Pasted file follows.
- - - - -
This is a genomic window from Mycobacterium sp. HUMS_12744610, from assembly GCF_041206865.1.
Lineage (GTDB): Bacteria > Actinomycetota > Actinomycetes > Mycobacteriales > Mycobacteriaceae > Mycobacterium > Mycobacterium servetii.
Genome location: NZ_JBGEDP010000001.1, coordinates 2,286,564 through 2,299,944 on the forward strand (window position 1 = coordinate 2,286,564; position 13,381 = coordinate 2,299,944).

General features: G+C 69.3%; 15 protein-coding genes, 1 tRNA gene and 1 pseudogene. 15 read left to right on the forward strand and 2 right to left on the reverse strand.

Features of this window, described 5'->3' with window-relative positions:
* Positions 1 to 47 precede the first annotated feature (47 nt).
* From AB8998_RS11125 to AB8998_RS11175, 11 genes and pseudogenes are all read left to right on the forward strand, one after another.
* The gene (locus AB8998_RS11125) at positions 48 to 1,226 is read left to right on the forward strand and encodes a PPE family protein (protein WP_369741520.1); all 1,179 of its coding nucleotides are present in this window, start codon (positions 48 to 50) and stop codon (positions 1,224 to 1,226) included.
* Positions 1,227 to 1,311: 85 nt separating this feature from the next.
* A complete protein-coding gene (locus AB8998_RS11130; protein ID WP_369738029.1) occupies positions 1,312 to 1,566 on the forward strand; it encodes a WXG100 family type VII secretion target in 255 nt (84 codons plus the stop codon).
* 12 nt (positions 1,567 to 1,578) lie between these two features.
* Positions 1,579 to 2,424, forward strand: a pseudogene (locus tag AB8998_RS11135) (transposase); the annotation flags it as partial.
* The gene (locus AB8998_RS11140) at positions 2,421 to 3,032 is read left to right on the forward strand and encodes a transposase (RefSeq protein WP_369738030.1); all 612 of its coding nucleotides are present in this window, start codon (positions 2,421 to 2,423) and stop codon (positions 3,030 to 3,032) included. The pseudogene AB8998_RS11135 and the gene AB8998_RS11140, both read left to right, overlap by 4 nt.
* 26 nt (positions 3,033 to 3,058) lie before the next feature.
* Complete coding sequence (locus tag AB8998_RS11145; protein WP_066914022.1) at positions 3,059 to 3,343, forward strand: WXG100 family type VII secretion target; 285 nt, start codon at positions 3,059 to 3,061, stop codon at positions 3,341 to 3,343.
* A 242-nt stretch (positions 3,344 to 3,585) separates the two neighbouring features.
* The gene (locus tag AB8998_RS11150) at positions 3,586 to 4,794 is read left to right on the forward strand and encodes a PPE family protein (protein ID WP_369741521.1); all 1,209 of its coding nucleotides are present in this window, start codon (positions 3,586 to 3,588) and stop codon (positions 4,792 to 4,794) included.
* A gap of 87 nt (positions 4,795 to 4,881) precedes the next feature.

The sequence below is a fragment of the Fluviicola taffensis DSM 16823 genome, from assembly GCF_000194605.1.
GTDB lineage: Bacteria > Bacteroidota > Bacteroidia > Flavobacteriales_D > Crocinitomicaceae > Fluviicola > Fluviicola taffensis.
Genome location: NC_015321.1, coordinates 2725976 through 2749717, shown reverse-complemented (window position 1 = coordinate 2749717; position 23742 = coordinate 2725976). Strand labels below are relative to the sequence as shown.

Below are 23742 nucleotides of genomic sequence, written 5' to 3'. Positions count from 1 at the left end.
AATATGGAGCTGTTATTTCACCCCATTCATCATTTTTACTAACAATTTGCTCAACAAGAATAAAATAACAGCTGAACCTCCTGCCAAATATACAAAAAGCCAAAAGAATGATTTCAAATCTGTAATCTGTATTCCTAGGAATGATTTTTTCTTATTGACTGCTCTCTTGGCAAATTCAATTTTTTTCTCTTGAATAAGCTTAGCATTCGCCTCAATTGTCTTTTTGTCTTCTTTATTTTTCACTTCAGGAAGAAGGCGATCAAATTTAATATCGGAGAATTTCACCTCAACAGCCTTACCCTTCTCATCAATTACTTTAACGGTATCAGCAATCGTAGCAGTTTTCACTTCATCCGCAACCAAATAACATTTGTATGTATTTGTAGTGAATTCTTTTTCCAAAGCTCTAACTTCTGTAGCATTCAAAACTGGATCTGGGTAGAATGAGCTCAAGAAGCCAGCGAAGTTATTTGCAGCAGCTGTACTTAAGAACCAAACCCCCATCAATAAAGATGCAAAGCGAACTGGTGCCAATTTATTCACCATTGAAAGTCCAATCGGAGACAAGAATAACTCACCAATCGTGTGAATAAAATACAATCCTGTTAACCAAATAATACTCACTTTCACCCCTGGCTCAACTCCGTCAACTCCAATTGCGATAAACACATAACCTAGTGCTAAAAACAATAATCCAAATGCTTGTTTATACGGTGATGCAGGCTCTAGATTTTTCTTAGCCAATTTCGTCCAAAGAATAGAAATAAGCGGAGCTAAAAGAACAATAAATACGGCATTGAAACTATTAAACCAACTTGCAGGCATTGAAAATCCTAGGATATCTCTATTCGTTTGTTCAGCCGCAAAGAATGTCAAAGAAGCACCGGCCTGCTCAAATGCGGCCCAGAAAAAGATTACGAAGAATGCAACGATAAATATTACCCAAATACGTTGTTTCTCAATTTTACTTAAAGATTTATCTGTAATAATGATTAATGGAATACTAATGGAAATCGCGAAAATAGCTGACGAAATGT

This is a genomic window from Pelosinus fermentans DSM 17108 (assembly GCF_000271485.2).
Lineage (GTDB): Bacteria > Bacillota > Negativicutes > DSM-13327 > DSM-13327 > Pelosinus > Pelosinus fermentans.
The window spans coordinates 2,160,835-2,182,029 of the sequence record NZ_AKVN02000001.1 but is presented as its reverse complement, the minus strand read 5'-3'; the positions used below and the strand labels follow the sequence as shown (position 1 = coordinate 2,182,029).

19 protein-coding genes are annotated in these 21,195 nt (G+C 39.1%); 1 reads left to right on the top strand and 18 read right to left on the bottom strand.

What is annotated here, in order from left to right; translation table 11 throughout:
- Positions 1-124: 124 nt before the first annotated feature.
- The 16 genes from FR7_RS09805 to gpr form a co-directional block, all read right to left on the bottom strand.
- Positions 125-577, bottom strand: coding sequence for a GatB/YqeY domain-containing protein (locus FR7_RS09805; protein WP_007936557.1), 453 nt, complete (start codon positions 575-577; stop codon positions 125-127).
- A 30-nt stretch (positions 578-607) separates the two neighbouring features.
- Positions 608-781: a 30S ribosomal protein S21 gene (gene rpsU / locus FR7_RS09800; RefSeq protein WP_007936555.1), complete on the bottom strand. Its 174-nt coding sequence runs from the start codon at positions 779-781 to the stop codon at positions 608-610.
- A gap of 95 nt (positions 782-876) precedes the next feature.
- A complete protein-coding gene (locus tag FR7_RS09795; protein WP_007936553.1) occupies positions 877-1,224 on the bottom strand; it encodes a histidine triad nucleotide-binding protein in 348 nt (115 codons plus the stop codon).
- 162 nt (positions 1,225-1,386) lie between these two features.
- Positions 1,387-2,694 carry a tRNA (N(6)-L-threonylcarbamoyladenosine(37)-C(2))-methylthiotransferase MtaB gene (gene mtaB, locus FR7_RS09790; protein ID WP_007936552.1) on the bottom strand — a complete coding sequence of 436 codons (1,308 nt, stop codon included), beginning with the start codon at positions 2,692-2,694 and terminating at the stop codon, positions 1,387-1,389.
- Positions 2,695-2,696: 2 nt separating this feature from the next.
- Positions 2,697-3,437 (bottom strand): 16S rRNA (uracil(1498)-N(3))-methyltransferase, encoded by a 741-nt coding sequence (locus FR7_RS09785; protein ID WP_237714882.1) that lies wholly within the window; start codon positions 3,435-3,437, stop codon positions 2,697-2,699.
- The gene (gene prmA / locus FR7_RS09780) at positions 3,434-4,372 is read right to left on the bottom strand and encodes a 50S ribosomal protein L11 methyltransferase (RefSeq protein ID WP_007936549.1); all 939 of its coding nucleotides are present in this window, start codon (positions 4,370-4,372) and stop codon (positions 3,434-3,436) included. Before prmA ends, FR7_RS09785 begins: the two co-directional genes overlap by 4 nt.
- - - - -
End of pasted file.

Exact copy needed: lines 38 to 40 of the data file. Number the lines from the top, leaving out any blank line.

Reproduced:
- Positions 2,695-2,696: 2 nt separating this feature from the next.
- Positions 2,697-3,437 (bottom strand): 16S rRNA (uracil(1498)-N(3))-methyltransferase, encoded by a 741-nt coding sequence (locus FR7_RS09785; protein ID WP_237714882.1) that lies wholly within the window; start codon positions 3,435-3,437, stop codon positions 2,697-2,699.
- The gene (gene prmA / locus FR7_RS09780) at positions 3,434-4,372 is read right to left on the bottom strand and encodes a 50S ribosomal protein L11 methyltransferase (RefSeq protein ID WP_007936549.1); all 939 of its coding nucleotides are present in this window, start codon (positions 4,370-4,372) and stop codon (positions 3,434-3,436) included. Before prmA ends, FR7_RS09785 begins: the two co-directional genes overlap by 4 nt.